Amsterdam Scala Days 2015
From the 8th till the 10th of June, Scala Days was held in Amsterdam for the very first time. Being able to be there was an opportunity not to be missed. The conference was held in one of the most central and impressive places of Amsterdam, namely the Beurs van Berlage, which was designed as a commodity exchange by architect Hendrik Petrus Berlage and constructed between 1896 and 1903. It influenced many modernist architects, in particular functionalists and the Amsterdam School, and looking at the interior of the building, one can understand why.
On Monday, the kickoff of the event was done by Martin Odersky, who gave an interesting overview of where Scala is coming from and where it’s heading. Martin spoke in a humble way about some of the imperfections of Scala, for example Scala’s binary incompatibility, and the efforts being undertaken to overcome these. Martin also mentioned the DOT/dotty/TASTY, but the details were vague. The idea is clear, but no roadmap or clear status update was giving. I’m pretty sure we’ll hear more about this in the next year.
After the keynote it was time to catch up with some friends who I had not seen for a long time. After a great dinner together, it was time to head home and relax to prepare for the invigorating days to come.
The days started with a philosophical keynote from Jonas Boner about the concept of time and how we should model it and deal with it in our systems. Due to place I was situated, and maybe partly the content itself, the talk was complex to fully grasp, but it was an interesting talk nonetheless.
The first session of my day, Actors vs Types, started of with a great learning lesson: be on time. I wasn’t, which meant the room was full. Luckily, all sessions are recorded and this is certainly one of the sessions I want to view once the recordings have been published. Instead, I went to GraphX, one of the many interesting sessions about Apache Spark.
After that, it seemed I picked the sessions on the wrong tracks, and it wasn’t until the PagerDuty talk that I got inspired again. The PagerDuty talk was an enormously fast-paced talk, full of energy and interesting approached on how to test your software. I love their approach and I will certainly have another look at the code demonstrated during the session. It was to taxing on my mind to immediately grasp all of it, but the general idea, how to make tests simple and readable stuck. Definitely one to watch.
After that, the session ‘What’s new since “Programming in Scala”‘, by Marconi Lanna, which gave a great overview of the new language features since Scala 2.8. I’m hoping Marconi will update the Programming Scala book with a new version which will cover the new additions to the language, since his style of explanation was to the point and full of interesting examples.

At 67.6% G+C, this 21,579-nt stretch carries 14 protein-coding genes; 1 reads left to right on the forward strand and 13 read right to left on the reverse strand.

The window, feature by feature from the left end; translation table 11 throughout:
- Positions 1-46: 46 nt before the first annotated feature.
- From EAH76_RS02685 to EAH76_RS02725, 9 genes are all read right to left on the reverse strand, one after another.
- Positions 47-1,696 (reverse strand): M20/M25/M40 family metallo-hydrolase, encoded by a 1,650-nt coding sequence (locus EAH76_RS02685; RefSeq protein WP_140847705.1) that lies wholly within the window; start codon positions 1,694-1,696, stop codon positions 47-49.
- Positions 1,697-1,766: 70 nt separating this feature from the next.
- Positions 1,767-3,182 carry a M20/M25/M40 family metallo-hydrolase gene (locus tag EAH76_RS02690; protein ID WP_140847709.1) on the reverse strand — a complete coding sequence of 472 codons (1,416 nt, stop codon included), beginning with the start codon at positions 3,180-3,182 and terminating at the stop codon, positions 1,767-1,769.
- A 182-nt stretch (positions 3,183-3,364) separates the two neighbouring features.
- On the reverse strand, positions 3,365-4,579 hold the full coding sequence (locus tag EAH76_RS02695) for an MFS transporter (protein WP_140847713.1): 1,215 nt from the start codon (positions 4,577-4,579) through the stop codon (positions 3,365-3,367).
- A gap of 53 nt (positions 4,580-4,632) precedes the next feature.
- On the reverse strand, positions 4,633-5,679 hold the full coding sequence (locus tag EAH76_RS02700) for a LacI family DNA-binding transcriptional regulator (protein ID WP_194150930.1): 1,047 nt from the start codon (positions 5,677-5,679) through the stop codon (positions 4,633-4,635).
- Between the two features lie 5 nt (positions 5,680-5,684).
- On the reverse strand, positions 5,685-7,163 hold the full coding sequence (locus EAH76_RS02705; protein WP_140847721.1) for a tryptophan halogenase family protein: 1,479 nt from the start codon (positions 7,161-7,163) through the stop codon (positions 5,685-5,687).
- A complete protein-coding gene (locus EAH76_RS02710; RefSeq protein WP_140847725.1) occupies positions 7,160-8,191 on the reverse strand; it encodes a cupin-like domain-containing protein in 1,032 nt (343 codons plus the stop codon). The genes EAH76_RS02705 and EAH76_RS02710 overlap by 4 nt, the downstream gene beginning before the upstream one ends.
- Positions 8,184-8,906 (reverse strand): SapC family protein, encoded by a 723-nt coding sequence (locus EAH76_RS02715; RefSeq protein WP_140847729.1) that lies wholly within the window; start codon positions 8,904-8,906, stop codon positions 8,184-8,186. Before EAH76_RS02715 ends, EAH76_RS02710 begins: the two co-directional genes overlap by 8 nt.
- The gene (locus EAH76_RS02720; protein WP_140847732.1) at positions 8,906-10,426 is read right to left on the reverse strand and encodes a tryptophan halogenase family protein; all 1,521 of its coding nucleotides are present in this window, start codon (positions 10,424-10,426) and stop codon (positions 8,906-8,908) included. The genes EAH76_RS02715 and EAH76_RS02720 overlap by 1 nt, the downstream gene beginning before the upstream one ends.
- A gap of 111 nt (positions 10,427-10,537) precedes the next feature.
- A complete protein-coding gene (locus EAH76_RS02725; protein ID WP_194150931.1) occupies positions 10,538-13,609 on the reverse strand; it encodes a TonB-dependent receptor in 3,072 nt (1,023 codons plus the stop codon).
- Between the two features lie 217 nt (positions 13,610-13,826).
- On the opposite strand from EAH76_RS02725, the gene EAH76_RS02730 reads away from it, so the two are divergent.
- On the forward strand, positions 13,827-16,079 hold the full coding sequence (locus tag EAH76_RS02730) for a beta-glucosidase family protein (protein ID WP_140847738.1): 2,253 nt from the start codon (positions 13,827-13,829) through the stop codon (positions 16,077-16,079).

Unfortunately, I could stick around for the late sessions due to some other obligations, but there was still a day of conferencing left, and I was already full of energy!
After an energising keynote from Adam Gibson about the Future (ha!) of AI, it was time for already the last day of the conference. Since one of my bigger interests is writing software tests, I went to the session Types vs Tests, by Amanda Laucher. This was immediately the best session of the conference I had seen so far, and most of the crowed room seemed to agree with me. I would really recommend watching this one, and gives some nice tips in getting rid of you
String, String, String signatures, followed by some chats with my some former colleagues causing me to miss a session. Luckily the session after that, Reactive Slick, made up up for that, and it’s a thing I definitely have to look in soon.
Building a REST api in 5 minutes seemed a bit short, but building one in 30 minutes seemed acceptable, so I went to see the session of Thomas Meijers. It was an action packed talk, in which exactly happened what was described (I like that): a fully functional REST api in Play.
All in all, it was great event, especially since it was my first Scala event. A great spirit, lots of interesting people and great talks. My only remark would be that some hands-on sessions would have been nice, for example, getting to dig into Spark or Play instead of listening to the presentations only. Maybe something for next time! I had a great time, and I hope to see you all again at the next Scala event!